Using DRM to protect PDFs sold online.
Selling PDF books, files and documents online has obvious advantages. You can cut costs (no more printed copies to produce and distribute), help save the environment (no more paper), save time (distribution handled automatically by an ecommerce system), and reach new markets. The downside however is how do you protect electronic copies which by their very nature can be easily re-produced?
David Edgar, in his 1971 play ‘The National Interest’ famously said, “You never appreciate what you don’t pay for.”
Nowhere could that be more true today than on the Internet, where unqualified content is all there for the taking. And if the content creators don’t mind not getting paid for what they do that is fine. But you would have to wonder what is paying them to keep going.
Back in the days of Tom Paine and John Stuart Mill authors needed to be paid for their content because otherwise they could not afford to write. Where would that have put ‘The Rights of Man,’ or ‘On Liberty,’ in the brave new world, I wonder?
So the problem with selling PDF books, files, or documents on the Internet, is preventing misuse by recipients. A lot of people claim that there is no copyright on the Internet (well they would say that, wouldn’t they) if they think that they have the right to copy and redistribute as and how they see fit. Well, it’s not their livings they are ruining, so why should they care. As the content seller you want to make sure you are paid for content, it cannot be distributed without your approval or knowledge, and that you can instantly revoke access if a charge-back is made against a sale.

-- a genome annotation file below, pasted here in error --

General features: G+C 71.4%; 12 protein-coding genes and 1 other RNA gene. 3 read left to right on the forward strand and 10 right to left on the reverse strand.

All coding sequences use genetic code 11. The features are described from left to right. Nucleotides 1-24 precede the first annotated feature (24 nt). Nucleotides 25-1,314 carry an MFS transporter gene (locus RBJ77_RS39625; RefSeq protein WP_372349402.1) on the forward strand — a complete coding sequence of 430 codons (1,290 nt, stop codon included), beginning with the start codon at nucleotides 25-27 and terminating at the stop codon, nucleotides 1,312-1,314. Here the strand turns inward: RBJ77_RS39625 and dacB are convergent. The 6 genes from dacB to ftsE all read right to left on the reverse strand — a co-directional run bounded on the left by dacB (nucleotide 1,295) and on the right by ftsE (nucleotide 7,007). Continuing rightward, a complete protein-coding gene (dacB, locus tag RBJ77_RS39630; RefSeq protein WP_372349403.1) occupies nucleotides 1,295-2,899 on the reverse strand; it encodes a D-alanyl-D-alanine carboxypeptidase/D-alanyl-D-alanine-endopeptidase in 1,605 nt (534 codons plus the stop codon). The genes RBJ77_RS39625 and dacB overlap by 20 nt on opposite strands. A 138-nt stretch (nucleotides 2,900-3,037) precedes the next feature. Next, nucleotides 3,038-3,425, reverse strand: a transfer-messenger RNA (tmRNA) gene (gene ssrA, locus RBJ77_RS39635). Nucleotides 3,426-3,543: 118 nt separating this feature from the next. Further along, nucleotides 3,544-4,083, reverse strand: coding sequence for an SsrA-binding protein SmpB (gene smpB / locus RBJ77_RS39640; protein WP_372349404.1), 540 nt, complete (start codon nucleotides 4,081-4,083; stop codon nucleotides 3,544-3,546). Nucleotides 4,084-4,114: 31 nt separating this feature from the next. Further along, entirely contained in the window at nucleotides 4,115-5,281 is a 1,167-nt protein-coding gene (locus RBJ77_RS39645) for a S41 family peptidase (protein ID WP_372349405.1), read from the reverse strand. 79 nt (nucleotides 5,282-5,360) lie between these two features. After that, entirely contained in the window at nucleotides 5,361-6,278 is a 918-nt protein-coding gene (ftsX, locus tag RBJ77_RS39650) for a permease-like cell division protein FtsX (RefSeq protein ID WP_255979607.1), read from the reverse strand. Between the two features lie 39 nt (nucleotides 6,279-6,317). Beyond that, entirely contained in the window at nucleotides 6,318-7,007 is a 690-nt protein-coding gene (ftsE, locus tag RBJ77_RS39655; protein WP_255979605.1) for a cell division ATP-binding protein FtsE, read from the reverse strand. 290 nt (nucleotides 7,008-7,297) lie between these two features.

The only effective way to prevent misuse by recipients is to apply DRM controls to the PDF books, files or documents you distribute. And although it may sound a bit Draconian (nice guy, produced codified laws that applied to everybody, downside was the usual penalty was death) it is Digital Rights Management that provides controls. And for it to be effective you have to interrupt the supposed ‘right’ to make copies of content and pass it on to anyone else – for the purpose of private study or research (as defined by Tom Lehrer of course).
But what must DRM achieve for PDF protection?
DRM means using encrypted files to protect your PDFs (otherwise anyone can copy it), and then preventing other forms of copying. It includes locking PDF files to registered devices, stopping File Save or Save As (to prevent saving in unprotected format), stopping Select All, CTRL-C and CTRL-V (and mouse right click copy and paste) and stopping the Print Screen key and inhibiting the various screen grabbing programs that even manufacturers provide to make it easier to copy content. Now that’s a bit to be going on with. And you might want to put watermarks on the screen so if someone does grab an image it shows your copyright, or their name and email, or both. This could be important, not because you necessarily want to prosecute people, but because they will feel uncomfortable having their identity linked to piracy.